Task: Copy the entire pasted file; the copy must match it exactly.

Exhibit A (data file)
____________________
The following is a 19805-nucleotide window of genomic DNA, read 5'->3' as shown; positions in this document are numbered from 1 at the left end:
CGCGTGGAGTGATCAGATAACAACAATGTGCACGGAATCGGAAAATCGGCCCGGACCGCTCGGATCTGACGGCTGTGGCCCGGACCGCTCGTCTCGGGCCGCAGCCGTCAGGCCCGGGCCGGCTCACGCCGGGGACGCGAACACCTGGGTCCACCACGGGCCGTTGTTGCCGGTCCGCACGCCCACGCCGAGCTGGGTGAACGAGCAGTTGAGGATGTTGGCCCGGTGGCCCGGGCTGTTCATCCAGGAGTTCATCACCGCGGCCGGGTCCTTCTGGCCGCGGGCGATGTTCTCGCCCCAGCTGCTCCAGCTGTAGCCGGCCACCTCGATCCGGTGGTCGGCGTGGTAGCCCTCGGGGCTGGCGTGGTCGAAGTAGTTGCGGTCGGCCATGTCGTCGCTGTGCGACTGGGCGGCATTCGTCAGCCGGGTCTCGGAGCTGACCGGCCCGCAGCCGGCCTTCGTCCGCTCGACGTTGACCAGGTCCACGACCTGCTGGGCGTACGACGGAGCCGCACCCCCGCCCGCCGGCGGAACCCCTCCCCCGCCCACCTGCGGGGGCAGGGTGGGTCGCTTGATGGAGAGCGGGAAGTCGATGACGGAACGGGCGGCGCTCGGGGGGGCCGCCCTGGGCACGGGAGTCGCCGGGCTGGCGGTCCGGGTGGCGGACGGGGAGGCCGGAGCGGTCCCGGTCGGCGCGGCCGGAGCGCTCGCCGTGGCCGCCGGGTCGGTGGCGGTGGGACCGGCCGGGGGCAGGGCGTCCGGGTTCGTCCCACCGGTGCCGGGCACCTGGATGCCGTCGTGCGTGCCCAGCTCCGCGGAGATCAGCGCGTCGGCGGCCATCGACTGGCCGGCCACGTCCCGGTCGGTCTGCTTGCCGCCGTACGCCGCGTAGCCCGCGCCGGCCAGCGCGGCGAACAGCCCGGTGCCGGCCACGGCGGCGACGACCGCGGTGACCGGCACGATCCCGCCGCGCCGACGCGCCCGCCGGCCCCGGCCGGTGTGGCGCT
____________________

The following is a 19805-nucleotide window of genomic DNA, read 5'->3' as shown; positions in this document are numbered from 1 at the left end:
CGCGTGGAGTGATCAGATAACAACAATGTGCACGGAATCGGAAAATCGGCCCGGACCGCTCGGATCTGACGGCTGTGGCCCGGACCGCTCGTCTCGGGCCGCAGCCGTCAGGCCCGGGCCGGCTCACGCCGGGGACGCGAACACCTGGGTCCACCACGGGCCGTTGTTGCCGGTCCGCACGCCCACGCCGAGCTGGGTGAACGAGCAGTTGAGGATGTTGGCCCGGTGGCCCGGGCTGTTCATCCAGGAGTTCATCACCGCGGCCGGGTCCTTCTGGCCGCGGGCGATGTTCTCGCCCCAGCTGCTCCAGCTGTAGCCGGCCACCTCGATCCGGTGGTCGGCGTGGTAGCCCTCGGGGCTGGCGTGGTCGAAGTAGTTGCGGTCGGCCATGTCGTCGCTGTGCGACTGGGCGGCATTCGTCAGCCGGGTCTCGGAGCTGACCGGCCCGCAGCCGGCCTTCGTCCGCTCGACGTTGACCAGGTCCACGACCTGCTGGGCGTACGACGGAGCCGCACCCCCGCCCGCCGGCGGAACCCCTCCCCCGCCCACCTGCGGGGGCAGGGTGGGTCGCTTGATGGAGAGCGGGAAGTCGATGACGGAACGGGCGGCGCTCGGGGGGGCCGCCCTGGGCACGGGAGTCGCCGGGCTGGCGGTCCGGGTGGCGGACGGGGAGGCCGGAGCGGTCCCGGTCGGCGCGGCCGGAGCGCTCGCCGTGGCCGCCGGGTCGGTGGCGGTGGGACCGGCCGGGGGCAGGGCGTCCGGGTTCGTCCCACCGGTGCCGGGCACCTGGATGCCGTCGTGCGTGCCCAGCTCCGCGGAGATCAGCGCGTCGGCGGCCATCGACTGGCCGGCCACGTCCCGGTCGGTCTGCTTGCCGCCGTACGCCGCGTAGCCCGCGCCGGCCAGCGCGGCGAACAGCCCGGTGCCGGCCACGGCGGCGACGACCGCGGTGACCGGCACGATCCCGCCGCGCCGACGCGCCCGCCGGCCCCGGCCGGTGTGGCGCT